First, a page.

As parents we are fighting an uphill battle, children need to be taught responsibility for their actions along with money management and it’s not happening. Sitting on their parents couch, watching movies on their parents DVD Bluray player, their choice of Xbox, PS3, or WII on their parents big screen TV, surfing the Internet, keeping their face book page updated letting all their friends keep up with their wonderful daily lives and expressing their oh so important opinions. Driving their car provided by their parents to hang out with friends and party. It’s a great life style what else is needed. When the young adults begin having children and start trying to take on the responsibilities of having and providing for a family they are unable and untrained to so. The kids get in the way; grandparents will watch the kid(s) so they can go party and make more kids. A job that is a real life style killer, but that is taken care of by the nanny state. The government will pay to have the child, medically provide for the child, feed the family and child, and house the family. No job required to continue to live the life style their accustomed to and desire. I am amazed at how family and friends game all the different government systems, and continue to drain the parents of everything they worked for, and the grandparents feel they have to help because of the grandchildren and it’s not the grand childs fault. There is no need or desire to succeed as an American you are entitled, it is expected, this is what you have been taught and shown by your, parents, your family and your government for your entire life.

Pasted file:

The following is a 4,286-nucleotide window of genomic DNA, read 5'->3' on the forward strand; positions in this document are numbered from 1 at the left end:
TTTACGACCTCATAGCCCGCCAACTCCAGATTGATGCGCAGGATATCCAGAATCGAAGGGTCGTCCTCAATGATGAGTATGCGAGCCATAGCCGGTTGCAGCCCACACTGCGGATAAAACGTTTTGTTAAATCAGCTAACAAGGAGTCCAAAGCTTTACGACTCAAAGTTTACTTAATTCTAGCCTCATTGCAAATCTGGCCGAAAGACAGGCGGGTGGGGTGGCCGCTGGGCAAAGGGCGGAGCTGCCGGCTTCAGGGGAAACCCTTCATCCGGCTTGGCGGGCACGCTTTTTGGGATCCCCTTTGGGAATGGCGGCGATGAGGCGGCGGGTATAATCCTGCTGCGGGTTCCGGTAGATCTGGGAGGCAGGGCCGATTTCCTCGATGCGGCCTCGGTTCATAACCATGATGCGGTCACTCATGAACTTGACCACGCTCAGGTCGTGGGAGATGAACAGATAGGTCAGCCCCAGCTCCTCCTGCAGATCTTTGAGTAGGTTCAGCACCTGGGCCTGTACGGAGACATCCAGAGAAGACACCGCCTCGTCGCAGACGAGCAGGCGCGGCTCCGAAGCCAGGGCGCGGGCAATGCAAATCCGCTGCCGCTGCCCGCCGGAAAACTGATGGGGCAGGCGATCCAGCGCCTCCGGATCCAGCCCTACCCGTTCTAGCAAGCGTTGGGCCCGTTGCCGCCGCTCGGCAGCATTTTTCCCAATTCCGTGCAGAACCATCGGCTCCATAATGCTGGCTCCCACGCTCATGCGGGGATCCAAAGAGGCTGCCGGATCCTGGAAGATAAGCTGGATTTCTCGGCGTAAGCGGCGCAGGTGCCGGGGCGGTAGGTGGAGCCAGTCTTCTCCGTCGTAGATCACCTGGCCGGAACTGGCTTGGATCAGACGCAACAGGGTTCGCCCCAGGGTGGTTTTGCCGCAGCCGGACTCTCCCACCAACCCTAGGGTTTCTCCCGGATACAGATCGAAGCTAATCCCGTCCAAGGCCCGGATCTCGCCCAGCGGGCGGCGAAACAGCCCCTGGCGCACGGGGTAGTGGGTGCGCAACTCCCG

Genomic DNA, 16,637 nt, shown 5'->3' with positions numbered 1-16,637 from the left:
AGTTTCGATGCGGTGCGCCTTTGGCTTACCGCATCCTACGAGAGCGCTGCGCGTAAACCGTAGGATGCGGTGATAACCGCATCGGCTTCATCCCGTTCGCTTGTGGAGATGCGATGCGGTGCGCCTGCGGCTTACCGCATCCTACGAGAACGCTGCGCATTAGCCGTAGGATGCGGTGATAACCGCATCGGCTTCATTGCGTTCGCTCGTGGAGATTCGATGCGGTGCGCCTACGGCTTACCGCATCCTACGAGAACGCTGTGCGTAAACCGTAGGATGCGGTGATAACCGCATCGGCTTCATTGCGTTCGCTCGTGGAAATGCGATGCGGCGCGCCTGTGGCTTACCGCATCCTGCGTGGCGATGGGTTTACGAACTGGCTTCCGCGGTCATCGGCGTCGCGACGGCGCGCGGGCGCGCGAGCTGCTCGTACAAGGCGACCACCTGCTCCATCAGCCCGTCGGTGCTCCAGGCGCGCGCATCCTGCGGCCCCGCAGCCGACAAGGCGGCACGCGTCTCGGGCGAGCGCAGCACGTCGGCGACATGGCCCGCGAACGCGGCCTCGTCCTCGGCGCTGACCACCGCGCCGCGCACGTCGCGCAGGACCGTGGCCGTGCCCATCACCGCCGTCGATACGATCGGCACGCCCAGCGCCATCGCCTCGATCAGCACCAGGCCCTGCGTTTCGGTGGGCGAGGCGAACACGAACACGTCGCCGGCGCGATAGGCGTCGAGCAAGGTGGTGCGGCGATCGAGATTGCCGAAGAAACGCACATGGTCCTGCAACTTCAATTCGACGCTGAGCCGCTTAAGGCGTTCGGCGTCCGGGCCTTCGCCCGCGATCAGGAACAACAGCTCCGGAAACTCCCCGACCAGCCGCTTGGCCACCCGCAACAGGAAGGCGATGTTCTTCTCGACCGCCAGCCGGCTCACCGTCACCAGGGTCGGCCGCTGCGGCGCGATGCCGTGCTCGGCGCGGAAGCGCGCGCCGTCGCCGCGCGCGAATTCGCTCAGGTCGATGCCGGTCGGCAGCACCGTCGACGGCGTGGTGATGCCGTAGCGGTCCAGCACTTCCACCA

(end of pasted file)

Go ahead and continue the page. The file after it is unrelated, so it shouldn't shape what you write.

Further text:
Money managment is an important lesson to learn. My father told me that if you wanted anything, you went out and earned it. His way of forcing me to purchase my own stuff resulted in resentment of my siblings. I was earning money so that meant that he no longer had the responsibility to provide the essentials a child needs They, however were not earning and were provided for. It sent mixed messages, however I learned early on that I could manage life on my own, even if it meant that I would have to forgo many things.
The true lesson in money management came when to me when I became paralyzed from the waist on down. I was severely in credit card debt, didn't have any savings, didn't have any type of retirement and was renting a lil' place. With no income coming in, no savings whatsoever and without any support, I had no choice but to continue working.
I turned my financial life around in 2 and a half years and then went through several hardships before I finally got the break I needed. It wasn't easy, but today I own my home outright and I have no debt whatsoever. I am not rich by any means, but I have everything I need and some of what I want.
However said, I no longer have any retirement savings, but then again, I am not living hand to mouth at the moment. Anything can happen, both good and bad, but my injury taught me a lesson in frugality and I am extremely grateful to just be where I am today.
So if you can help teach your children the value of a dollar by having them earn it, they will appreciate it much more in the long run.
I am always looking for new ways to get my children to be motivated to do well in school and to dream big. I get them involved in many things. I even bought a board game that specifically teaches them how to manage money. Recently I bought 2 copies of an interesting book : fir Children 'how to become' rich, successful & do well in school.
I think it's a great idea that does the two things I want - motivate a child to do better in school #1 and then it motivates them to think big, strive for more and to work for bigger dreams.